I really hope Cambridge Audio's mini MXN10 is the start of a trend in hi-fi

Network streamer: Cambridge Audio MXN10 / Cambridge Audio AXN10
(Image credit: Future)

OPINION: This week the team at What Hi-Fi? had the opportunity to visit Cambridge Audio’s London office and take a gander at its latest streamers, the limited edition AXN10 and small-form-factor MXN10.

And while there’s plenty to like about both, especially given that they share the same hardware and core feature set, it was the Cambridge Audio MXN10 that really stole the show for me, for two reasons.

First off, there’s its size. The MXN10 is outright dinky, measuring in at just 52 x 215 x 191mm. To put that in context, that makes it just bigger than a Mac Mini computer. Despite that, it’s full of decent hardware and has a not colossally silly £449 / $499 / €499 RRP.

Hardware highlights include AirPlay 2, Google Chromecast and Bluetooth 5.0 connectivity, an ESS Sabre ES9033Q DAC – which lets them stream hi-res audio files up to 32-bit/768kHz PCM and DSD512 files – and streaming support for all the usual suspects including Spotify Connect, Tidal and Qobuz.

It sounds silly, but the size is a big deal for me personally. I’ve just moved into a new house with my partner, and like any good husband-to-be, I’m having to make compromises about how we use the space. 

While I’d love to turn the lounge into a fully kitted-out listening room with my comfy chair prime and placed in the sweet spot, it’s simply not on the cards for me. Instead, our shelves and lounge are being used for ”normal” things such as books, plants and cat beds. 

This is why having something like the MXN10, whose small size means it can be discreetly slotted on a shelf without drawing too much attention to itself, is oh-so-appealing. I know I’m not the only one with this dilemma. Our managing editor, Becky Roberts, reported a similar yearning at the end of 2022.

The second reason is its focus on helping bring older hardware back to life. Cambridge Audio representatives at our listening session were incredibly open about the fact the MXN10 was designed to let buyers “bring vintage hi-fi kit back up to date” and I’m all for this.

As we have seen in our That Was Then... Rotel RA820BX (1984) feature, which looked at how the iconic amplifier performs by today’s standards, there’s still plenty of life in a lot of older kit. 

Having a small one-stop-shop streamer to connect up all the old hardware is a dream I have had for a long time, as my parents' house is a treasure trove of vintage hi-fi kit screaming for a second lease of life.

And though we haven’t yet reviewed it, I can’t help but get excited about the MXN10 as it is the first product I have seen that could do this. If it delivers, this is also a win for sustainability – it could save a lot of great, but vintage, kit from the dump and help reduce the amount of waste we create.

Yes, there have been other “streamers” appearing recently, (the NAD CS1 and Audio Pro Link 2, for example). But for me, these aren’t really in the same league as the MXN10 as they don’t have their own streaming module. This makes them more akin to the retired Chromecast Audio from Google, where they act as an endpoint as opposed to a full-fat stereo streamer.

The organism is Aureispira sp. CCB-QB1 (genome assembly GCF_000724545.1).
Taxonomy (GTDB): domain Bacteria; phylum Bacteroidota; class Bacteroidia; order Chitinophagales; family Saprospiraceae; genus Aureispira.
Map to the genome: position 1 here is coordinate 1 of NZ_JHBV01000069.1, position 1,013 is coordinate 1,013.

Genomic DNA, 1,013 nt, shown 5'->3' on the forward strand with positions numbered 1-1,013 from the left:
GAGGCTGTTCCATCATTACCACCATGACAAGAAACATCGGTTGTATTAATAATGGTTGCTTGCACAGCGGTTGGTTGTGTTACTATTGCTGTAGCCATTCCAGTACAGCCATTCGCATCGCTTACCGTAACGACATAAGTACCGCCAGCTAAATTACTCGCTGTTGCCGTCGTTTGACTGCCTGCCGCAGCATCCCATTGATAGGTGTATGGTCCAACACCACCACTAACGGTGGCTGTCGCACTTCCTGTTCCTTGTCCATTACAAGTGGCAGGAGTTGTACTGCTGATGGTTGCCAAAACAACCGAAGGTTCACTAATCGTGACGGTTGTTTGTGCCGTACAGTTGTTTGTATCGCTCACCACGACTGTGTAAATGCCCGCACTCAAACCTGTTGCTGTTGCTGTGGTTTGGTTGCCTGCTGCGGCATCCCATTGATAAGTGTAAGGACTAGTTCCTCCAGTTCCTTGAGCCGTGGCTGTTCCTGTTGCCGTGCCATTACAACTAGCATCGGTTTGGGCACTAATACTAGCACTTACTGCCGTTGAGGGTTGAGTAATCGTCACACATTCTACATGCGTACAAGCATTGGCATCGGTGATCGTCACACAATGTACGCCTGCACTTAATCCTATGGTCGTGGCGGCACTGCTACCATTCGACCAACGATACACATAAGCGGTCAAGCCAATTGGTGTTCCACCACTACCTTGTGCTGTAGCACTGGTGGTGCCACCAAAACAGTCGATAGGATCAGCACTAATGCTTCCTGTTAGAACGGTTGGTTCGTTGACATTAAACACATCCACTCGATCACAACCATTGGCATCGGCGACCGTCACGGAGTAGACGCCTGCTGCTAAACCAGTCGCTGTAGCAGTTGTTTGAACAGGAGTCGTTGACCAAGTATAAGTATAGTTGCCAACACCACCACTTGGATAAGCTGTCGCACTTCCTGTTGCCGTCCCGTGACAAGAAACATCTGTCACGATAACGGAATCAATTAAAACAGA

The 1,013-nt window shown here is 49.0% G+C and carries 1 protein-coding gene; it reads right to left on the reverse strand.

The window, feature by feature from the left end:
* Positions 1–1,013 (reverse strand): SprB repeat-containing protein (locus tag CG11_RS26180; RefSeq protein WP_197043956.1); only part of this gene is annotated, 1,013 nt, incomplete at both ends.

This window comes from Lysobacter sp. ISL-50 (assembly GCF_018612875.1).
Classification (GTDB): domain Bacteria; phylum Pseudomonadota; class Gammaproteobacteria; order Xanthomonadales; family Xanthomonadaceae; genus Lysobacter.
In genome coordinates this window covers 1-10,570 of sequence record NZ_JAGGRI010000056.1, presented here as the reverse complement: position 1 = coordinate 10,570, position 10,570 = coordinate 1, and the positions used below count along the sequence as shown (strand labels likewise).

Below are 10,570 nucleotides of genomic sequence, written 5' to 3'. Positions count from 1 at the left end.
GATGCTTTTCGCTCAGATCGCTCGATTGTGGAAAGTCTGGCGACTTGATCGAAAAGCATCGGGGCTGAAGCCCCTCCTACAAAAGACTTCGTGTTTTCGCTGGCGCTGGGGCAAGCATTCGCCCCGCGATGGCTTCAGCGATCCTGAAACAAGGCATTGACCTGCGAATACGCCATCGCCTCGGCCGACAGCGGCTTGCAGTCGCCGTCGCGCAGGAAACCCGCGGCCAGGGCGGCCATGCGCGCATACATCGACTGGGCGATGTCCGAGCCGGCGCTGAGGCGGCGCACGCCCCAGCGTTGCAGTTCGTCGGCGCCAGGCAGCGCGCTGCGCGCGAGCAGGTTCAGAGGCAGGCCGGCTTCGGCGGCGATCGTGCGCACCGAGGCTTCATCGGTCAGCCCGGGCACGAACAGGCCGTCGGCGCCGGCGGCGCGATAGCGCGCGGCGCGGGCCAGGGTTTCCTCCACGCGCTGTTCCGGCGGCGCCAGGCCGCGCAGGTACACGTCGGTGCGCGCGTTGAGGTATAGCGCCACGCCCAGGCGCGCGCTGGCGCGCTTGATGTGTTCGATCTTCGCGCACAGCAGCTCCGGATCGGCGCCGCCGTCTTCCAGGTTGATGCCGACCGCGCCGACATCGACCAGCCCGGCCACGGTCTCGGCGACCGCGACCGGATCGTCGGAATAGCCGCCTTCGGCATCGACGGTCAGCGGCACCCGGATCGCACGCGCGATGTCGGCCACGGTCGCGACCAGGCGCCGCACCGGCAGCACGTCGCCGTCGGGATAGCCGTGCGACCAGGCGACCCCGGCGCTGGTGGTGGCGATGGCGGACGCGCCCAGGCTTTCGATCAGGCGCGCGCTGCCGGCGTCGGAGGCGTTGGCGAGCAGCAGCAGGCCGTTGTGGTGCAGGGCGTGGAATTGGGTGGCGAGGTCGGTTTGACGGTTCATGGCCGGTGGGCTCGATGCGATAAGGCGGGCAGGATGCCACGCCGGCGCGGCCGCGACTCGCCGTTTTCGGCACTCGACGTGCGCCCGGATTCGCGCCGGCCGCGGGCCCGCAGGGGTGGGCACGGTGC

This is why I can’t help but hope that the MXN10 is the start of a wider trend in the world of hi-fi focused on longevity and building products that can comfortably sit in all, not just audiophiles’, lounges.


Check out our picks of the best music streamers

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Confused about music file types? Check out our what is hi-res audio? guide

Alastair Stevenson
Editor in Chief

Alastair is What Hi-Fi?’s editor in chief. He has well over a decade’s experience as a journalist working in both B2C and B2B press. During this time he’s covered everything from the launch of the first Amazon Echo to government cyber security policy. Prior to joining What Hi-Fi? he served as Trusted Reviews’ editor-in-chief. Outside of tech, he has a Masters from King’s College London in Ethics and the Philosophy of Religion, is an enthusiastic, but untalented, guitar player and runs a webcomic in his spare time. 

  • mwchester
    I don't get this review.
    First it champions the small form factor as it's greatest asset, suggesting it could be easily slotted in the living environment so domestic harmony ensues.... Then, it recognises that actually... you'll need to plug it into something to hear it. Of course you could use powered speakers or something discrete.. But the article makes the point of using a traditional analogue stereo system (I really hope people are finding better futures for these than landfill, as the article suggests)

    The full size stereo does seem to negate the small form factor of the Cambridge Audio to me. It would make more sense to have a full size streamer sat in alignment on the pile of full size components underneath it, rather than an odd smaller box on it's own